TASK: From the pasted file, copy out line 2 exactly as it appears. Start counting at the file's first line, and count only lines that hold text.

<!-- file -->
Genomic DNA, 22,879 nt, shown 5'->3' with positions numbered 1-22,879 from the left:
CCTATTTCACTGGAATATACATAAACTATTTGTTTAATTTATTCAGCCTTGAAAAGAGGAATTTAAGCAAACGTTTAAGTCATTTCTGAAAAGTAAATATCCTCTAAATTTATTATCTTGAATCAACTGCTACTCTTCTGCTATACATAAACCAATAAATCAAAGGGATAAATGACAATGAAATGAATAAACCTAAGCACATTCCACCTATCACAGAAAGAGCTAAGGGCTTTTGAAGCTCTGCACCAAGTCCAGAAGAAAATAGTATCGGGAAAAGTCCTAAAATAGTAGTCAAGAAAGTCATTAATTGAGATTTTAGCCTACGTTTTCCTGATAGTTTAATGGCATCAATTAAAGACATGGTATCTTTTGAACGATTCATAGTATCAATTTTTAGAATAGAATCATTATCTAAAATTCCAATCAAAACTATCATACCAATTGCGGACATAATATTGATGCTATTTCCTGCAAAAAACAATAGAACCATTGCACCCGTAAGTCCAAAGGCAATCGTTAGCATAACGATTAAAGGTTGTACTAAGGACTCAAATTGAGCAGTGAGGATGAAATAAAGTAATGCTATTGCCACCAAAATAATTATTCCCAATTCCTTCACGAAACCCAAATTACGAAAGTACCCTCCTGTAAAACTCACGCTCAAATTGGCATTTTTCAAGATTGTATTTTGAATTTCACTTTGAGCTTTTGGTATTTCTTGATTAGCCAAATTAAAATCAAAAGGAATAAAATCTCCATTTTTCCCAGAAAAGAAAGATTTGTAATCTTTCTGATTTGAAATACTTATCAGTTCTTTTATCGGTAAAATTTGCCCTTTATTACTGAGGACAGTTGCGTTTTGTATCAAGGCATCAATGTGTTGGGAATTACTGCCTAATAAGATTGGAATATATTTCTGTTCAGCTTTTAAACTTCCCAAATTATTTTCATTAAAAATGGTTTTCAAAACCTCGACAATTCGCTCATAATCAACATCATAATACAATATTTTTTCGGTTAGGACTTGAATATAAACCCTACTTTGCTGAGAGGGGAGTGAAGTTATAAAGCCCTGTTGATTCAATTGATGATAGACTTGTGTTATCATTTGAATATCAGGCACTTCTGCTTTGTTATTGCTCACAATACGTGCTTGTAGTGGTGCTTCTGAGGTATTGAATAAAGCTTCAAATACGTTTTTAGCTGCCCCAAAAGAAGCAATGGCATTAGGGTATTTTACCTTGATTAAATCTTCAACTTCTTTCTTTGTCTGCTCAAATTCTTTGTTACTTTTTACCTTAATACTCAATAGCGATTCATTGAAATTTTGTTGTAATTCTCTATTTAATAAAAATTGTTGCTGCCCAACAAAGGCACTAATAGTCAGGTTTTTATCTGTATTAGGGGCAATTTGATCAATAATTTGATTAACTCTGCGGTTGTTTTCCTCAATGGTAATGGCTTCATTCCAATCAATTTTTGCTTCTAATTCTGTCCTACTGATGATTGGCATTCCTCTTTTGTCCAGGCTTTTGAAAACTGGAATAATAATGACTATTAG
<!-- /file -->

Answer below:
CCTATTTCACTGGAATATACATAAACTATTTGTTTAATTTATTCAGCCTTGAAAAGAGGAATTTAAGCAAACGTTTAAGTCATTTCTGAAAAGTAAATATCCTCTAAATTTATTATCTTGAATCAACTGCTACTCTTCTGCTATACATAAACCAATAAATCAAAGGGATAAATGACAATGAAATGAATAAACCTAAGCACATTCCACCTATCACAGAAAGAGCTAAGGGCTTTTGAAGCTCTGCACCAAGTCCAGAAGAAAATAGTATCGGGAAAAGTCCTAAAATAGTAGTCAAGAAAGTCATTAATTGAGATTTTAGCCTACGTTTTCCTGATAGTTTAATGGCATCAATTAAAGACATGGTATCTTTTGAACGATTCATAGTATCAATTTTTAGAATAGAATCATTATCTAAAATTCCAATCAAAACTATCATACCAATTGCGGACATAATATTGATGCTATTTCCTGCAAAAAACAATAGAACCATTGCACCCGTAAGTCCAAAGGCAATCGTTAGCATAACGATTAAAGGTTGTACTAAGGACTCAAATTGAGCAGTGAGGATGAAATAAAGTAATGCTATTGCCACCAAAATAATTATTCCCAATTCCTTCACGAAACCCAAATTACGAAAGTACCCTCCTGTAAAACTCACGCTCAAATTGGCATTTTTCAAGATTGTATTTTGAATTTCACTTTGAGCTTTTGGTATTTCTTGATTAGCCAAATTAAAATCAAAAGGAATAAAATCTCCATTTTTCCCAGAAAAGAAAGATTTGTAATCTTTCTGATTTGAAATACTTATCAGTTCTTTTATCGGTAAAATTTGCCCTTTATTACTGAGGACAGTTGCGTTTTGTATCAAGGCATCAATGTGTTGGGAATTACTGCCTAATAAGATTGGAATATATTTCTGTTCAGCTTTTAAACTTCCCAAATTATTTTCATTAAAAATGGTTTTCAAAACCTCGACAATTCGCTCATAATCAACATCATAATACAATATTTTTTCGGTTAGGACTTGAATATAAACCCTACTTTGCTGAGAGGGGAGTGAAGTTATAAAGCCCTGTTGATTCAATTGATGATAGACTTGTGTTATCATTTGAATATCAGGCACTTCTGCTTTGTTATTGCTCACAATACGTGCTTGTAGTGGTGCTTCTGAGGTATTGAATAAAGCTTCAAATACGTTTTTAGCTGCCCCAAAAGAAGCAATGGCATTAGGGTATTTTACCTTGATTAAATCTTCAACTTCTTTCTTTGTCTGCTCAAATTCTTTGTTACTTTTTACCTTAATACTCAATAGCGATTCATTGAAATTTTGTTGTAATTCTCTATTTAATAAAAATTGTTGCTGCCCAACAAAGGCACTAATAGTCAGGTTTTTATCTGTATTAGGGGCAATTTGATCAATAATTTGATTAACTCTGCGGTTGTTTTCCTCAATGGTAATGGCTTCATTCCAATCAATTTTTGCTTCTAATTCTGTCCTACTGATGATTGGCATTCCTCTTTTGTCCAGGCTTTTGAAAACTGGAATAATAATGACTATTAG